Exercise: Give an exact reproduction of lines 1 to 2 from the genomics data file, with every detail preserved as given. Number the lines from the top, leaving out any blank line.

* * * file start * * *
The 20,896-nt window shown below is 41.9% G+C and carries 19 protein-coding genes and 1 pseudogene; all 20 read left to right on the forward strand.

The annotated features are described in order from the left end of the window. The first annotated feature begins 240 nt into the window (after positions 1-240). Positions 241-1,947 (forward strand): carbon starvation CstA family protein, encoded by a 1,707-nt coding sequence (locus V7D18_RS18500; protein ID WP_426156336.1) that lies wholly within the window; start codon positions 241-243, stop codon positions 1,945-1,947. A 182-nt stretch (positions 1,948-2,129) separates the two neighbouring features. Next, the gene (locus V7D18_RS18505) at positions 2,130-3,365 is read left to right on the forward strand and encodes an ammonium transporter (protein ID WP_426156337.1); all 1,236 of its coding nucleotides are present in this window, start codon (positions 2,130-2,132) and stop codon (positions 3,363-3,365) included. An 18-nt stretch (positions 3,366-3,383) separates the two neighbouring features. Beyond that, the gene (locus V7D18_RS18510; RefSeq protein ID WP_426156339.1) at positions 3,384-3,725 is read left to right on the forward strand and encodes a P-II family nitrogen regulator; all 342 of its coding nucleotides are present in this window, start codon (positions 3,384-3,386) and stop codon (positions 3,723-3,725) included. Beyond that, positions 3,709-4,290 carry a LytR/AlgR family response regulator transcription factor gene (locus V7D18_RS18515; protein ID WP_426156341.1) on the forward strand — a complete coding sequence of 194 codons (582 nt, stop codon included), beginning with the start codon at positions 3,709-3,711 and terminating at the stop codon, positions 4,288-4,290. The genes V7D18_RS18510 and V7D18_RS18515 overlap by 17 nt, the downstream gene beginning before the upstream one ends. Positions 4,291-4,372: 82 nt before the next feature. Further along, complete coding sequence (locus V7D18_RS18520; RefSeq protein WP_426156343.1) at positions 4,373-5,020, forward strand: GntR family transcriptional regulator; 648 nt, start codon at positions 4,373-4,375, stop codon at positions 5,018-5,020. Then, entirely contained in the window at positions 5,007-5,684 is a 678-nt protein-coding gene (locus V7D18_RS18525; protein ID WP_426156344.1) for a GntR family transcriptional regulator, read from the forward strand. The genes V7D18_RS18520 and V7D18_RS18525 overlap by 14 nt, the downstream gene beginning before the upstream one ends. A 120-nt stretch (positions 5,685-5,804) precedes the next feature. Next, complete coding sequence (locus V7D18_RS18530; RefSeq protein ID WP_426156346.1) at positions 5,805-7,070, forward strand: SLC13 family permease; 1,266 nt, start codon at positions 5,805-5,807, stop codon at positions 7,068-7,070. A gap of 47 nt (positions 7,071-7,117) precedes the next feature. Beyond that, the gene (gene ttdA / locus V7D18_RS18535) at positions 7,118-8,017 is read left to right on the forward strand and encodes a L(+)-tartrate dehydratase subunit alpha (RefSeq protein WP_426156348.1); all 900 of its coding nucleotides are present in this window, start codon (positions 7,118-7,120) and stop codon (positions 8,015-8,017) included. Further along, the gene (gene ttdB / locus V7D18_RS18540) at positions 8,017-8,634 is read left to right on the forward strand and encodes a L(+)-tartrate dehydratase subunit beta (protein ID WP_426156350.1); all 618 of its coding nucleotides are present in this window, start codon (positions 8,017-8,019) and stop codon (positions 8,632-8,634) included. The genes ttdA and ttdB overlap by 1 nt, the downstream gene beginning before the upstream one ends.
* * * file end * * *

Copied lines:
The 20,896-nt window shown below is 41.9% G+C and carries 19 protein-coding genes and 1 pseudogene; all 20 read left to right on the forward strand.

The annotated features are described in order from the left end of the window. The first annotated feature begins 240 nt into the window (after positions 1-240). Positions 241-1,947 (forward strand): carbon starvation CstA family protein, encoded by a 1,707-nt coding sequence (locus V7D18_RS18500; protein ID WP_426156336.1) that lies wholly within the window; start codon positions 241-243, stop codon positions 1,945-1,947. A 182-nt stretch (positions 1,948-2,129) separates the two neighbouring features. Next, the gene (locus V7D18_RS18505) at positions 2,130-3,365 is read left to right on the forward strand and encodes an ammonium transporter (protein ID WP_426156337.1); all 1,236 of its coding nucleotides are present in this window, start codon (positions 2,130-2,132) and stop codon (positions 3,363-3,365) included. An 18-nt stretch (positions 3,366-3,383) separates the two neighbouring features. Beyond that, the gene (locus V7D18_RS18510; RefSeq protein ID WP_426156339.1) at positions 3,384-3,725 is read left to right on the forward strand and encodes a P-II family nitrogen regulator; all 342 of its coding nucleotides are present in this window, start codon (positions 3,384-3,386) and stop codon (positions 3,723-3,725) included. Beyond that, positions 3,709-4,290 carry a LytR/AlgR family response regulator transcription factor gene (locus V7D18_RS18515; protein ID WP_426156341.1) on the forward strand — a complete coding sequence of 194 codons (582 nt, stop codon included), beginning with the start codon at positions 3,709-3,711 and terminating at the stop codon, positions 4,288-4,290. The genes V7D18_RS18510 and V7D18_RS18515 overlap by 17 nt, the downstream gene beginning before the upstream one ends. Positions 4,291-4,372: 82 nt before the next feature. Further along, complete coding sequence (locus V7D18_RS18520; RefSeq protein WP_426156343.1) at positions 4,373-5,020, forward strand: GntR family transcriptional regulator; 648 nt, start codon at positions 4,373-4,375, stop codon at positions 5,018-5,020. Then, entirely contained in the window at positions 5,007-5,684 is a 678-nt protein-coding gene (locus V7D18_RS18525; protein ID WP_426156344.1) for a GntR family transcriptional regulator, read from the forward strand. The genes V7D18_RS18520 and V7D18_RS18525 overlap by 14 nt, the downstream gene beginning before the upstream one ends. A 120-nt stretch (positions 5,685-5,804) precedes the next feature. Next, complete coding sequence (locus V7D18_RS18530; RefSeq protein ID WP_426156346.1) at positions 5,805-7,070, forward strand: SLC13 family permease; 1,266 nt, start codon at positions 5,805-5,807, stop codon at positions 7,068-7,070. A gap of 47 nt (positions 7,071-7,117) precedes the next feature. Beyond that, the gene (gene ttdA / locus V7D18_RS18535) at positions 7,118-8,017 is read left to right on the forward strand and encodes a L(+)-tartrate dehydratase subunit alpha (RefSeq protein WP_426156348.1); all 900 of its coding nucleotides are present in this window, start codon (positions 7,118-7,120) and stop codon (positions 8,015-8,017) included. Further along, the gene (gene ttdB / locus V7D18_RS18540) at positions 8,017-8,634 is read left to right on the forward strand and encodes a L(+)-tartrate dehydratase subunit beta (protein ID WP_426156350.1); all 618 of its coding nucleotides are present in this window, start codon (positions 8,017-8,019) and stop codon (positions 8,632-8,634) included. The genes ttdA and ttdB overlap by 1 nt, the downstream gene beginning before the upstream one ends.